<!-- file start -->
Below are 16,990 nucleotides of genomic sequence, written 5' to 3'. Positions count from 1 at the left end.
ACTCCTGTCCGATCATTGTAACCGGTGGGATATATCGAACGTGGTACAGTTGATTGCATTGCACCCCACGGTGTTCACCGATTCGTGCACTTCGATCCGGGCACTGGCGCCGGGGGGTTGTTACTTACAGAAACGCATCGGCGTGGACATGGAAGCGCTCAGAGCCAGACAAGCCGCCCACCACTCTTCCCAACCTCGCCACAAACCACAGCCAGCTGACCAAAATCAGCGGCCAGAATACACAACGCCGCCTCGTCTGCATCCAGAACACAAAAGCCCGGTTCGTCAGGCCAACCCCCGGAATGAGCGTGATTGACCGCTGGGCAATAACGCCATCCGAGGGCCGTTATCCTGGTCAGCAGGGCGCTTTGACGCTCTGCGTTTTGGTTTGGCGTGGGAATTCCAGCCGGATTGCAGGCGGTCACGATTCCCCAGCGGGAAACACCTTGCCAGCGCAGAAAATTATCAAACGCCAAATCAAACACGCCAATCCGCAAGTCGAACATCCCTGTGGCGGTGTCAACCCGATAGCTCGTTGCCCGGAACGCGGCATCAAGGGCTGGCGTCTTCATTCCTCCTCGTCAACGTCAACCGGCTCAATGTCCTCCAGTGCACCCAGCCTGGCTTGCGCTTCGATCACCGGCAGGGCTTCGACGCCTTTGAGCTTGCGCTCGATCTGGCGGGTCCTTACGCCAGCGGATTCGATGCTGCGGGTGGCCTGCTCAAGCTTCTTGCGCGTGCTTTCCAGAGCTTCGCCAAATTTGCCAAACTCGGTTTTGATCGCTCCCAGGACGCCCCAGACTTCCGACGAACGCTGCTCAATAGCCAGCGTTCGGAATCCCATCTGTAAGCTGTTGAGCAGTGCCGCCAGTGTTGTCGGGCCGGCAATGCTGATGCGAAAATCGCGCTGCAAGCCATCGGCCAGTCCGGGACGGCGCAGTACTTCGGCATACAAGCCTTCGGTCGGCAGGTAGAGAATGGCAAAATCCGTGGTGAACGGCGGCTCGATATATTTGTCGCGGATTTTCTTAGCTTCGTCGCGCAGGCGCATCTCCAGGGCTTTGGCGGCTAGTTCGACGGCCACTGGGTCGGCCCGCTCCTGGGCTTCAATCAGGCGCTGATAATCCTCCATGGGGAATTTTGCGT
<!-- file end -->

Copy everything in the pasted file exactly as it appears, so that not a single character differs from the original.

Below are 16,990 nucleotides of genomic sequence, written 5' to 3'. Positions count from 1 at the left end.
ACTCCTGTCCGATCATTGTAACCGGTGGGATATATCGAACGTGGTACAGTTGATTGCATTGCACCCCACGGTGTTCACCGATTCGTGCACTTCGATCCGGGCACTGGCGCCGGGGGGTTGTTACTTACAGAAACGCATCGGCGTGGACATGGAAGCGCTCAGAGCCAGACAAGCCGCCCACCACTCTTCCCAACCTCGCCACAAACCACAGCCAGCTGACCAAAATCAGCGGCCAGAATACACAACGCCGCCTCGTCTGCATCCAGAACACAAAAGCCCGGTTCGTCAGGCCAACCCCCGGAATGAGCGTGATTGACCGCTGGGCAATAACGCCATCCGAGGGCCGTTATCCTGGTCAGCAGGGCGCTTTGACGCTCTGCGTTTTGGTTTGGCGTGGGAATTCCAGCCGGATTGCAGGCGGTCACGATTCCCCAGCGGGAAACACCTTGCCAGCGCAGAAAATTATCAAACGCCAAATCAAACACGCCAATCCGCAAGTCGAACATCCCTGTGGCGGTGTCAACCCGATAGCTCGTTGCCCGGAACGCGGCATCAAGGGCTGGCGTCTTCATTCCTCCTCGTCAACGTCAACCGGCTCAATGTCCTCCAGTGCACCCAGCCTGGCTTGCGCTTCGATCACCGGCAGGGCTTCGACGCCTTTGAGCTTGCGCTCGATCTGGCGGGTCCTTACGCCAGCGGATTCGATGCTGCGGGTGGCCTGCTCAAGCTTCTTGCGCGTGCTTTCCAGAGCTTCGCCAAATTTGCCAAACTCGGTTTTGATCGCTCCCAGGACGCCCCAGACTTCCGACGAACGCTGCTCAATAGCCAGCGTTCGGAATCCCATCTGTAAGCTGTTGAGCAGTGCCGCCAGTGTTGTCGGGCCGGCAATGCTGATGCGAAAATCGCGCTGCAAGCCATCGGCCAGTCCGGGACGGCGCAGTACTTCGGCATACAAGCCTTCGGTCGGCAGGTAGAGAATGGCAAAATCCGTGGTGAACGGCGGCTCGATATATTTGTCGCGGATTTTCTTAGCTTCGTCGCGCAGGCGCATCTCCAGGGCTTTGGCGGCTAGTTCGACGGCCACTGGGTCGGCCCGCTCCTGGGCTTCAATCAGGCGCTGATAATCCTCCATGGGGAATTTTGCGT